Budgets of Florida cities, counties, school districts, and special districts are feeling the sluggish economy, as well as the affect of tax reforms imposed by the Legislature and voters, but more pain may lie ahead if voters approve a 1.35% property tax cap in the November election.
The state Supreme Court is reviewing a proposed constitutional amendment that would limit the amount of property taxes that could be collected from any parcel of property to 1.35% of the property’s highest taxable value.
“The amendment will reduce annual total school, county, municipal, and special district property tax revenues by at least $6 billion, or 17%,” said a recent analysis of the proposed amendment by the Financial Impact Estimating Conference.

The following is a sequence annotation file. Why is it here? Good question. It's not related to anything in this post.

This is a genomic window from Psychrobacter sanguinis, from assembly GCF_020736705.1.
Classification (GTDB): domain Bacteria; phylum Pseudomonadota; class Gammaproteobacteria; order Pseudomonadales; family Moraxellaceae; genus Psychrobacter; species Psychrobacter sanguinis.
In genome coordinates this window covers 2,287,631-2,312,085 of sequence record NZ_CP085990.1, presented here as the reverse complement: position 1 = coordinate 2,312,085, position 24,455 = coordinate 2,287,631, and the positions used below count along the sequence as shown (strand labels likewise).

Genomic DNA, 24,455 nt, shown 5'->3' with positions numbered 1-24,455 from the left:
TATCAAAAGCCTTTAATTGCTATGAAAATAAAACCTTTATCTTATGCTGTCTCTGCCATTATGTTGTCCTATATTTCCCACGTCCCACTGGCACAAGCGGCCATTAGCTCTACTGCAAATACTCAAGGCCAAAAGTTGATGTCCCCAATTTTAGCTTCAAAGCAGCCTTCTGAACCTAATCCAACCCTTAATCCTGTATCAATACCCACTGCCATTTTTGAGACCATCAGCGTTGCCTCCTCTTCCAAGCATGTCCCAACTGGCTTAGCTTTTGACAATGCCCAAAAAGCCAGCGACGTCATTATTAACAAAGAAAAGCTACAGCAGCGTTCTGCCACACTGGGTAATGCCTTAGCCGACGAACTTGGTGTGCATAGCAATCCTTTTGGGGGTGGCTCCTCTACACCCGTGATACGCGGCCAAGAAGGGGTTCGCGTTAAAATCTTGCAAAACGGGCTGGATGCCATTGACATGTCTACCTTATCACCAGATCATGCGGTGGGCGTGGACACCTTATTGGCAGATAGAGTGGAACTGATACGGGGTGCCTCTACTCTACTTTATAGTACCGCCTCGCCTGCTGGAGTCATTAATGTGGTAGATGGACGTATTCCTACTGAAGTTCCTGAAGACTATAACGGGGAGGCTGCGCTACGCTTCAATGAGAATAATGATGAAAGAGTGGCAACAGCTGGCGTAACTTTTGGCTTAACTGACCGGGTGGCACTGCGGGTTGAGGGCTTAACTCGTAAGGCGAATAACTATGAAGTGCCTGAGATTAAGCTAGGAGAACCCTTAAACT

The financial impact statement goes on to say that implementation of the tax cap “will likely produce greater reductions” that cannot be determined. That’s because if the amendment passes, the Legislature must decide how the tax cap applies to local governments. Lawmakers could order the resulting tax cut to apply equally among the local governments and school districts or use a different formula.
The high court is required by Florida law to review the proposed amendment and the accompanying financial impact statement to determine if they are worded properly. If the wording is ruled improper, the court has the power to strike the referendum from the ballot.